The above sentences are vague; the characterization failed to make the story real. Mentioning the characters by their names would make their stories more informative such as: “… tweet went out on the Executive Director David Beasley’s handle…” Samantha Power, the head of the USAID, claimed 900,000 people in Ethiopia’s Tigray face famine.
Author’s Note: After I read the book, I wanted to write my review of it to show my appreciation of the author for taking his time to write it and for his great writing quality and style. When I reread it for my review, I needed to know its characters by their names. To bring them life and to show them vividly, I had to research them based on the narratives. That significantly slowed down my review process and caused me to crowd this review with “Square Brackets”, used to insert clarifications.
I wondered why the characters were only characterized by their job titles. That puzzled me because the book has historical significance for the U.N., WFP, IPC and USAID and the Ethiopian governments.
I encourage you to order this great book with elements of racism, weaponized humanitarian aid used for the donors’ cause, for their false narratives against Ethiopia but in favor of the terrorist TPLF. Famine! You will read true stories, including: Those who terrorized Ethiopians for over fifteen years were considered as good guys by the “international community”, President Joe Biden’s administration. The administration considered a democratically elected government, loved by over 100 million people as bad guys.
I always appreciate the international aid donors and the humanitarian aid industry, including WFP and USAID. I’m aware of their flaws and understand sovereignty isn’t free. Their focus on handouts instead of development shows the donors weakness, lack of confidence and short-sightedness of vision for humanity’s progress which one can obstruct but cannot stop.
Using humanitarian handouts to advance donors’ political agenda has failed to render enough dividends for the donors from Ethiopians. They could amass much more respect and more love from them if the donors focus on to help advancing development, human rights, democracy and the rule of law.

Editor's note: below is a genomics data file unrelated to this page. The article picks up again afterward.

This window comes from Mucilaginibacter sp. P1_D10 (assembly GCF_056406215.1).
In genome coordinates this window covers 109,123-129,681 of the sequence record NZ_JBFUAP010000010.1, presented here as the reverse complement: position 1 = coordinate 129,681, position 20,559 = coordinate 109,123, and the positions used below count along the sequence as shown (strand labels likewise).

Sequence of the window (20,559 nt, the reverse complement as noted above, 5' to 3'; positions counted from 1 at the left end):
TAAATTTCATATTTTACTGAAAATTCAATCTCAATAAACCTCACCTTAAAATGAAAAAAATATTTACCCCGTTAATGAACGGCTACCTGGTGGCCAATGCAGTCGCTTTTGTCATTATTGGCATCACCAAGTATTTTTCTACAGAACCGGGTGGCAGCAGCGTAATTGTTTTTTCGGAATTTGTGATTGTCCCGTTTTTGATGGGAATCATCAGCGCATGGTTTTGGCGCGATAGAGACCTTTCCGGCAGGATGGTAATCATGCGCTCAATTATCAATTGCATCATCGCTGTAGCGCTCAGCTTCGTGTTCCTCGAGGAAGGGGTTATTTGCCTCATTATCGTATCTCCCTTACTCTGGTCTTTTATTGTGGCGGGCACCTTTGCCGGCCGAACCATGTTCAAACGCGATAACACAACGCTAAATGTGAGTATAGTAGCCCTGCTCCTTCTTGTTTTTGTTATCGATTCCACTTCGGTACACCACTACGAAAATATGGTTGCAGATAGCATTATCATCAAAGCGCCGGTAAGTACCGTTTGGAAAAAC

Weaponizing handouts, spreading fake news via AP, Reuters, CNN, the New York Times and the BBC and paying lip service for International Bill of Human Rights which the U. N. defined have made donor countries’ leadership appear they aren’t any better than the colonial powers of the 1600s to 1960s. Their lecture on human rights has made them a laughing stock.
Remember, the major donor countries and some of their banana republics such as Estonia, called the U.N. Security Council meeting 15 times in the period from December 13, 2021 to October 20, 2022 to discuss Ethiopia’s internal affairs and to come up with an excuse to invade Ethiopia, an outdated practice and unsuitable for humanity that share information at a speed of light.
Out of the fifteen meetings, twelve of them were called by the U.S., U.K., Germany, France, Ireland, Norway, Estonia, and Belgium. Only three of the meetings were called by African nations: Kenya, Ghana, Gabon, Niger and Tunisia. China and Russia didn’t participate in calling a meeting; they defended the Ethiopian government’s position at the meetings.
This review is dedicated to Maureen Achieng; she was the IOM’s chief representative in Ethiopia, and Dennia Gayle; she was the U.N. Population Fund’s country representative in Ethiopia. Both of them were fired from their positions by the U.N. for telling the truth to Jeff Pearce – a freelance journalist and an author – in private recording that “the U.N. officials globally sympathize with the TPLF”.
The writer, LJDemissie, can be reached at LJDemissie@yahoo.com